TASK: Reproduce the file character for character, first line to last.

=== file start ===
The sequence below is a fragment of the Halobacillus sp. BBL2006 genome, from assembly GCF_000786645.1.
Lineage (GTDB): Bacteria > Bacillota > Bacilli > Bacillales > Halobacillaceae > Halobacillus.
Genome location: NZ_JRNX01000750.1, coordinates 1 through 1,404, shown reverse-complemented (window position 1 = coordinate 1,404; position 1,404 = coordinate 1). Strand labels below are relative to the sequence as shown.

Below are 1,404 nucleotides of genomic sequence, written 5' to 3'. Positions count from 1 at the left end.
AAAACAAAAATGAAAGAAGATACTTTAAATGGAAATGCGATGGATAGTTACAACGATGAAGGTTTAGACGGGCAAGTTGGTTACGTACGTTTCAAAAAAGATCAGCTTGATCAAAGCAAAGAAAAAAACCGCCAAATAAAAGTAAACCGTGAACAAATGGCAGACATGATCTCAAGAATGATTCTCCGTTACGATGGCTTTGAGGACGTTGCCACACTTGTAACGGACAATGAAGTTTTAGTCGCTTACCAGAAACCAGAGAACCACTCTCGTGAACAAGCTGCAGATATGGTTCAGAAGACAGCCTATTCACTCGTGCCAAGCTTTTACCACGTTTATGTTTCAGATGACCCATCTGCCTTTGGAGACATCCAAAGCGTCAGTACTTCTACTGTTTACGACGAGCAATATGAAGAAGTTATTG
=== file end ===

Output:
The sequence below is a fragment of the Halobacillus sp. BBL2006 genome, from assembly GCF_000786645.1.
Lineage (GTDB): Bacteria > Bacillota > Bacilli > Bacillales > Halobacillaceae > Halobacillus.
Genome location: NZ_JRNX01000750.1, coordinates 1 through 1,404, shown reverse-complemented (window position 1 = coordinate 1,404; position 1,404 = coordinate 1). Strand labels below are relative to the sequence as shown.

Below are 1,404 nucleotides of genomic sequence, written 5' to 3'. Positions count from 1 at the left end.
AAAACAAAAATGAAAGAAGATACTTTAAATGGAAATGCGATGGATAGTTACAACGATGAAGGTTTAGACGGGCAAGTTGGTTACGTACGTTTCAAAAAAGATCAGCTTGATCAAAGCAAAGAAAAAAACCGCCAAATAAAAGTAAACCGTGAACAAATGGCAGACATGATCTCAAGAATGATTCTCCGTTACGATGGCTTTGAGGACGTTGCCACACTTGTAACGGACAATGAAGTTTTAGTCGCTTACCAGAAACCAGAGAACCACTCTCGTGAACAAGCTGCAGATATGGTTCAGAAGACAGCCTATTCACTCGTGCCAAGCTTTTACCACGTTTATGTTTCAGATGACCCATCTGCCTTTGGAGACATCCAAAGCGTCAGTACTTCTACTGTTTACGACGAGCAATATGAAGAAGTTATTG